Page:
Identification of a conserved var gene in different Plasmodium falciparum strains

June 2, 2020 - 09:29 -- Open Access
Author(s): 
Sandra Dimonte, Ellen I. Bruske, Corinna Enderes, Thomas D. Otto, Louise Turner, Peter Kremsner and Matthias Frank
Reference: 
Malaria Journal 2020 19:194, 29 May 2020

The multicopy var gene family of Plasmodium falciparum is of crucial importance for pathogenesis and antigenic variation. So far only var2csa, the var gene responsible for placental malaria, was found to be highly conserved among all P. falciparum strains. Here, a new conserved 3D7 var gene (PF3D7_0617400) is identified in several field isolates.

ImergardTMWP: A Non-Chemical Alternative for an Indoor Residual Spray, Effective against Pyrethroid-Resistant Anopheles gambiae (s.l.) in Africa

May 27, 2020 - 13:35 -- Open Access
Author(s): 
Deguenon JM, Azondekon R, Roe RM, et al.
Reference: 
Insects. 2020 May 23; 11(5):E322

Malaria is the deadliest mosquito-borne disease and kills predominantly people in sub-Saharan Africa (SSA). The now widespread mosquito resistance to pyrethroids, with rapidly growing resistance to other insecticide classes recommended by the World Health Organization (WHO), may overturn the successes gained in mosquito control in recent years. It is of utmost importance to search for new, inexpensive, and safe alternatives, with new modes of action, that might improve the efficacy of current insecticides.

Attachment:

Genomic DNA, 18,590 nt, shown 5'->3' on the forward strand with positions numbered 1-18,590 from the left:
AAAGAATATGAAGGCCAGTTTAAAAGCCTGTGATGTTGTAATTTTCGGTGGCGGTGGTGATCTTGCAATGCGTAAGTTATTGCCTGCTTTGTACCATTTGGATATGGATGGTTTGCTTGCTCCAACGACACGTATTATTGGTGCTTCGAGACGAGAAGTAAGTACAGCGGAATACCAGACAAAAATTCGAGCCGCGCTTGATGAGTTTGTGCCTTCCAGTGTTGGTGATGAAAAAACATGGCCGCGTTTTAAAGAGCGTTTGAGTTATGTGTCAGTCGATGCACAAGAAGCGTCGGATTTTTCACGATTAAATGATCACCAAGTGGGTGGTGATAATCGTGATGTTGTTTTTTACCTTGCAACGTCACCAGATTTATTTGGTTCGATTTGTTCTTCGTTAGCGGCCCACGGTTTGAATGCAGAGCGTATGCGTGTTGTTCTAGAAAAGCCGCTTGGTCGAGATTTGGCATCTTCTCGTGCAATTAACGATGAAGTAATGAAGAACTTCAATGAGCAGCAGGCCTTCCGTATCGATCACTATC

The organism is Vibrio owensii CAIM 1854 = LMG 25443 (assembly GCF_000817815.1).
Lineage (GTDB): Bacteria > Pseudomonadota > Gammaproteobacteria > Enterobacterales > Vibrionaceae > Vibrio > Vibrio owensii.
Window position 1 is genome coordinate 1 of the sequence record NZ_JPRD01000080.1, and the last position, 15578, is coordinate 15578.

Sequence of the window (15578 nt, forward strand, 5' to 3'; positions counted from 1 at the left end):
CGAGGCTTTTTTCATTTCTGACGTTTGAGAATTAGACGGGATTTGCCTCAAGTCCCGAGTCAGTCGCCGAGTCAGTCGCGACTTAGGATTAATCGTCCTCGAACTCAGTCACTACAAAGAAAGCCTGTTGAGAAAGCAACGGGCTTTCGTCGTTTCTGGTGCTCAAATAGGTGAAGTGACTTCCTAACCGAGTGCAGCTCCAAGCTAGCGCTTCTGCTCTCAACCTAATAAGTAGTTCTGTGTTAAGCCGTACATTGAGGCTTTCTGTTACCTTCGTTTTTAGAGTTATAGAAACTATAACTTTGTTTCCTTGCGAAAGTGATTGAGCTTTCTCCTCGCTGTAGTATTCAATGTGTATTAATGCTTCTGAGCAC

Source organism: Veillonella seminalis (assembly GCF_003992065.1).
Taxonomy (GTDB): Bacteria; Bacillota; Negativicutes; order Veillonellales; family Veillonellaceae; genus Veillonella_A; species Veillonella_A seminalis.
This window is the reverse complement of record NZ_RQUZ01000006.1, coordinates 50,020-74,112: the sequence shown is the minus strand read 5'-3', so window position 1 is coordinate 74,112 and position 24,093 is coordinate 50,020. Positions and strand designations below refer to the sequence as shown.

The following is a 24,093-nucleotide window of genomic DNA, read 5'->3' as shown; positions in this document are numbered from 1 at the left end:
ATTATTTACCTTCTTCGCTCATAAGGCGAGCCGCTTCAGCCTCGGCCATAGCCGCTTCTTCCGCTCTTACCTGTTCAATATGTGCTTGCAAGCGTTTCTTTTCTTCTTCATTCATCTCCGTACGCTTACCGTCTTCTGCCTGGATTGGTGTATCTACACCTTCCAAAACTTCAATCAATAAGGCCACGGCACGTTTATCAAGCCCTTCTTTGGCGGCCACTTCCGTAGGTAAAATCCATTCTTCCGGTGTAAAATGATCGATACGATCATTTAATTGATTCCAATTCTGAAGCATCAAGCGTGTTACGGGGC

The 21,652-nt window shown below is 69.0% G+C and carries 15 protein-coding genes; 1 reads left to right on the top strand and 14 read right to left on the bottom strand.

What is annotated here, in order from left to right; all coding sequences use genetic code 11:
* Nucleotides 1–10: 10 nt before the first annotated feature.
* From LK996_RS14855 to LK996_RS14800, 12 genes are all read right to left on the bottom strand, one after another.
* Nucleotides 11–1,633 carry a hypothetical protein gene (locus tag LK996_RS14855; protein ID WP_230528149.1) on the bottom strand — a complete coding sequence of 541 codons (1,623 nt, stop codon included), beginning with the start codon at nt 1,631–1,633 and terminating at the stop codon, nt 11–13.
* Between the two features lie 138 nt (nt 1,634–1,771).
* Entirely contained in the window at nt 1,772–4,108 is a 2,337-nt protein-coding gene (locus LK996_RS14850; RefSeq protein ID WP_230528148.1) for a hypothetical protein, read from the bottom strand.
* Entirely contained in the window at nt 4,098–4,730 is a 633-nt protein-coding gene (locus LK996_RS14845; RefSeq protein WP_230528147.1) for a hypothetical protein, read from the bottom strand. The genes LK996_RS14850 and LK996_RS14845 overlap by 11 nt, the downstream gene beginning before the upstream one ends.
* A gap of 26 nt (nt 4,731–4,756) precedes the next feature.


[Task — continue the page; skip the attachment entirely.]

NOT Open Access | Baseline and multinormal distribution of ex vivo susceptibilities of Plasmodium falciparum to methylene blue in Africa, 2013-18

May 19, 2020 - 14:32 -- NOT Open Access
Author(s): 
Gendrot M, Madamet M, Mosnier J, Fonta I, Amalvict R, Benoit N, Briolant S, Pradines B
Reference: 
J Antimicrob Chemother. 2020 May 14:dkaa174

Plasmodium falciparum resistance to most antimalarial compounds has emerged in Southeast Asia and spread to Africa. In this context, the development of new antimalarial drugs is urgent.

Shifting transmission risk for malaria in Africa with climate change: a framework for planning and intervention

May 4, 2020 - 15:27 -- Open Access
Author(s): 
Sadie J. Ryan, Catherine A. Lippi and Fernanda Zermoglio
Reference: 
Malaria Journal 2020 19:170, 1 May 2020

Malaria continues to be a disease of massive burden in Africa, and the public health resources targeted at surveillance, prevention, control, and intervention comprise large outlays of expense. Malaria transmission is largely constrained by the suitability of the climate for Anopheles mosquitoes and Plasmodium parasite development. Thus, as climate changes, shifts in geographic locations suitable for transmission, and differing lengths of seasons of suitability will occur, which will require changes in the types and amounts of resources.

Central Nervous System Virus Infection in African Children with Cerebral Malaria

April 29, 2020 - 09:41 -- Open Access
Author(s): 
Postels DG, Osei-Tutu L, Wilson MR, et al.
Reference: 
Am J Trop Med Hyg. 2020 Apr 27

We aimed to identify the contribution of central nervous system (CNS) viral coinfection to illness in African children with retinopathy-negative or retinopathy-positive cerebral malaria (CM). We collected cerebrospinal fluid (CSF) from 272 children with retinopathy-negative or retinopathy-positive CM and selected CSF from 111 of these children (38 retinopathy positive, 71 retinopathy negative, 2 retinopathy unknown) for analysis by metagenomic next-generation sequencing.